Be Internet legends assembly

We welcomed Owain and Tanesha from Google Internet Legends to lead a fun and interactive presentation with our key stage 2 children about how to stay safe when using the Internet. the children are loving the game linked below.

Further information and a free on-line game can be accessed through the website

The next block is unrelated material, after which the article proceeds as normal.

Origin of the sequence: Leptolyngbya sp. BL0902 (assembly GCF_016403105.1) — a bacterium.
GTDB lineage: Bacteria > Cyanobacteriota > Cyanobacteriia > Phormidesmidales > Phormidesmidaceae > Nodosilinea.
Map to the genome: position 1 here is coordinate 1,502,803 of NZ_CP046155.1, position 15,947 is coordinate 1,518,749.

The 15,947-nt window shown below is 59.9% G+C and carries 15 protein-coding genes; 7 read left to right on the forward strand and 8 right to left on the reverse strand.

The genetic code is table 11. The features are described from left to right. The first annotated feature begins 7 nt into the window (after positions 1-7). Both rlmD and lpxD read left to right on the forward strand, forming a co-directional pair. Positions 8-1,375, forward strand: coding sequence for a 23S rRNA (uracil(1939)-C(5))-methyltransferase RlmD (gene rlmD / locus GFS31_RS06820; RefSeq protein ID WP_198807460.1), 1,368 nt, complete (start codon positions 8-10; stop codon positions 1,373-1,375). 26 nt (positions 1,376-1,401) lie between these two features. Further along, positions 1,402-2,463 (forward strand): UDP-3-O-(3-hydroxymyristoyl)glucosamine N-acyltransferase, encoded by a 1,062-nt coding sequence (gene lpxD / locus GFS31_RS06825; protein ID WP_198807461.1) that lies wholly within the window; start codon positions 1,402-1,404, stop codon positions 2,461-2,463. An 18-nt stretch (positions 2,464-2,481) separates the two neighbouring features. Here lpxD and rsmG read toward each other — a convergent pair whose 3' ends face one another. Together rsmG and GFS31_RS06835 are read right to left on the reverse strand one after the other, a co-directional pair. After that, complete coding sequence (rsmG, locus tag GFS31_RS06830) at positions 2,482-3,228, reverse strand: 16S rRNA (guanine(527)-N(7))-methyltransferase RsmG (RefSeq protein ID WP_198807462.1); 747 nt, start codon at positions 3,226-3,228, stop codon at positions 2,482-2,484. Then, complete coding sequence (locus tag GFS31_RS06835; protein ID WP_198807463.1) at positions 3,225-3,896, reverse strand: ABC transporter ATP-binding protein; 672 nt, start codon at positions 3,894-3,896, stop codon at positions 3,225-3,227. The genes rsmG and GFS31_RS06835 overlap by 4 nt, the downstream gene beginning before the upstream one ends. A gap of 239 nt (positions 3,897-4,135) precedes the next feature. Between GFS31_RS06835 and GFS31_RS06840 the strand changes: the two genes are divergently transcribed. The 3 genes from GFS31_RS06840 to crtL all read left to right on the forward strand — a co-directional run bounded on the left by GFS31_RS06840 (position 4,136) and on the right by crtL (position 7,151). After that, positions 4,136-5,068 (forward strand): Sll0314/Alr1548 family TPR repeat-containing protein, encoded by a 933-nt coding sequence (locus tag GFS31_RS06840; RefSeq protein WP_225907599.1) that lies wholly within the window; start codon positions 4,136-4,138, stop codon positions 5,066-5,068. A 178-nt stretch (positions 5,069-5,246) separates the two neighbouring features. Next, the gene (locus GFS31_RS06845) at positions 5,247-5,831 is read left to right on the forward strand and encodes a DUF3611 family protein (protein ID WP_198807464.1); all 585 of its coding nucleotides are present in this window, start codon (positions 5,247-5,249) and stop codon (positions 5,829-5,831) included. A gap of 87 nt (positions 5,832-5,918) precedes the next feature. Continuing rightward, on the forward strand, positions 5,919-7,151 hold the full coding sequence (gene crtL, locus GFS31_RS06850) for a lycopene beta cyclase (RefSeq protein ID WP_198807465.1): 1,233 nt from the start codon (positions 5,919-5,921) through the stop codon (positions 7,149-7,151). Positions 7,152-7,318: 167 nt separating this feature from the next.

The presentation encouraged the children to be: Internet Sharp: Good (and bad) news travels fast online, and children can sometimes find themselves in tricky situations with lasting consequences. But what can they do to prevent this? The answer: understand how to share smartly with those they know – and those they don’t. Internet Alert: People and situations online aren’t always what they seem. Internet Legends know how to tell the difference between what’s real and what’s not. Internet Secure: Personal privacy and security are as important online as they are in the real world. Keeping valuable information safe helps children avoid damaging their devices, reputations and relationships. Internet Kind: The internet amplifies everything: good things seem more exciting, bad things seem much worse and can hurt – a lot. A great rule to live by online, as well as off, is ‘treat others as you would like to be treated yourself’. Children can have a positive impact on others and stop bullying in its tracks by refusing to join in. Internet Brave: When children come across something they're not sure about on-line, they should feel comfortable talking to a trusted adult. Adults can support this by showing they're open to talking, even about difficult or embarrassing things at home and in the classroom. The presentation included information on how to make a password as secure as possible, by using at least 8 characters, using a mix of capital and lower case letters, numbers and symbols; how to recognize phishing – when someone on-line tries to get you to reveal personal information; thinking about how different emojis can be interpreted; and how to test whether it is ok to post something on-line by using the rule that if you wouldn’t say something out loud to someone’s face, then it shouldn’t be posted on-line.